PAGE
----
2 Application Logging and WebLogic Logging Services

You can use WebLogic logging services for your application logging. You can keep a record of which user invokes specific application components, to report error conditions, or to help debug your application before releasing it to a production environment.

About WebLogic Logging Services

WebLogic logging services provide information about server and application events. Your application can also use WebLogic logging services to communicate its status and respond to specific events. See Understanding WebLogic Logging Services in Configuring Log Files and Filtering Log Messages for Oracle WebLogic Server.

Two features of WebLogic logging services from which your application can benefit are its extensibility and support for internationalization.

You can create your own catalog of log messages and use WebLogic utilities to generate Java classes that you can use in your application code. The log messages generated from your applications will be integrated with and treated in the same way as log messages generated by the server. See Writing Messages to the WebLogic Server Log.

Log message catalogs you create can be written in any language and can be accompanied by translations for different locales. WebLogic support for internationalization ensures that the log messages are present in the appropriate language for the current locale under which WebLogic Server is running. See Internationalization and Localization for WebLogic Server.

A major advantage of integrating your application logging with WebLogic logging framework is ease of management. The WebLogic Server Administration Console lets you manage all of the log files and related options. See View and configure logs in Oracle WebLogic Server Administration Console Online Help.

Integrating Application Logging with WebLogic Logging Services: Main Steps

To debug your applications, you must first generate the log messages from your applications and integrate them with WebLogic logging services. There are several ways to do this operation:
  • Use WebLogic tools to build custom log message catalogs and their associated Java APIs. Applications can invoke the log methods exposed by these interfaces to generate log messages. The message catalogs can be easily internationalized. See Using Message Catalogs with WebLogic Server.

  • Use the WebLogic non-catalog logger to generate log messages. With NonCatalogLogger, instead of calling messages from a catalog, you place the message text directly in your application code. See Using the NonCatalogLogger APIs.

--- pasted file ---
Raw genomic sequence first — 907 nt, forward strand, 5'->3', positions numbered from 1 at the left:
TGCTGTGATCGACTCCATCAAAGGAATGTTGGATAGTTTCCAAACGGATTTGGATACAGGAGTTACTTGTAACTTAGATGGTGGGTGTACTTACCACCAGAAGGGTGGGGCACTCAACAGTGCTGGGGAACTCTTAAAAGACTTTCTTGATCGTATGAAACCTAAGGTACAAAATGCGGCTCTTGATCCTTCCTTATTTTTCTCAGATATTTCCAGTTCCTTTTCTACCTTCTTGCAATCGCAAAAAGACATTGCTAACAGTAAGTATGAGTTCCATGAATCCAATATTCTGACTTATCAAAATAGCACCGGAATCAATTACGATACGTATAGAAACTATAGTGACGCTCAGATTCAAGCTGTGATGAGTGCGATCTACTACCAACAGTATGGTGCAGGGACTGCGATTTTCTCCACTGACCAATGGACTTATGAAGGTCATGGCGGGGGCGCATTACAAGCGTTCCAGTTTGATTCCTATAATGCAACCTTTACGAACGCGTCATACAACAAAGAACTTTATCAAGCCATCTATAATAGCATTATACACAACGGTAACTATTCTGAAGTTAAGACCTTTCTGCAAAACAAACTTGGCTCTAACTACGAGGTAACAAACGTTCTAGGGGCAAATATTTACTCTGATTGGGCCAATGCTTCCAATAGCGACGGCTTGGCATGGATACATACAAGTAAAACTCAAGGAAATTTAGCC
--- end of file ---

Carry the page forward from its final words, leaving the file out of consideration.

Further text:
• Use a log() method available to servlets and JSPs in javax.servlet.ServletContext. See Using ServletContext.

Application developers who do not use WebLogic message catalogs, NonCatalogLogger, or servlet logging can do the following:

  • Use the Java Logging APIs to produce and distribute messages.

  • Use Log4J to produce messages and configure the server to use Log4j or the default, Java Logging, to distribute messages.

  • Use the Commons API to produce messages.

    See org.apache.commons.logging at http://jakarta.apache.org/commons/logging/api/index.html.

  • Use the Server Logging Bridge handler (for Java Logging), or appender (for Log4j), which redirects application log messages to WebLogic logging services.

Note:

The use of Log4j with the WebLogic logging service, as an alternative to Java logging, is deprecated as of WebLogic Server 12.1.3.

Accessing the WebLogic Server Logger

The WebLogic logging infrastructure supports a logger on each server that collects the log events generated by your own applications and subsystems. WebLogic Server provides direct access to the logger on each server, as well as to the domain logger on the Administration Server.

By default, WebLogic logging services use an implementation based on the Java Logging APIs. The LoggingHelper class provides access to the java.util.logging.Logger object used for server logging. See the LoggingHelper Javadoc.

Alternatively, you can direct WebLogic logging services to use Log4j instead of Java Logging. When Log4j is enabled, you get a reference to the org.apache.log4j.Logger that the server is using from the weblogic.logging.log4j.Log4jLoggingHelper class. With a Log4j Logger reference, you can attach you own custom appender (handler) to receive the log events or you can use the Logger reference to issue log requests to WebLogic logging services. See the Log4jLoggingHelper Javadoc.

Note:

The use of Log4j with the WebLogic logging service, as an alternative to Java logging, is deprecated as of WebLogic Server 12.1.3.

In addition, WebLogic logging services provide an implementation of the Jakarta Commons LogFactory and Log interface, so you can program to the Commons API and direct log messages to the server log file or any of the registered destinations. This API provides you with an abstraction that insulates you from the underlying logging implementation, which could be Log4j or Java Logging.

See Server Logging Bridge in Configuring Log Files and Filtering Log Messages for Oracle WebLogic Server.

For more information, including examples, see the following sections in Configuring Log Files and Filtering Log Messages for Oracle WebLogic Server: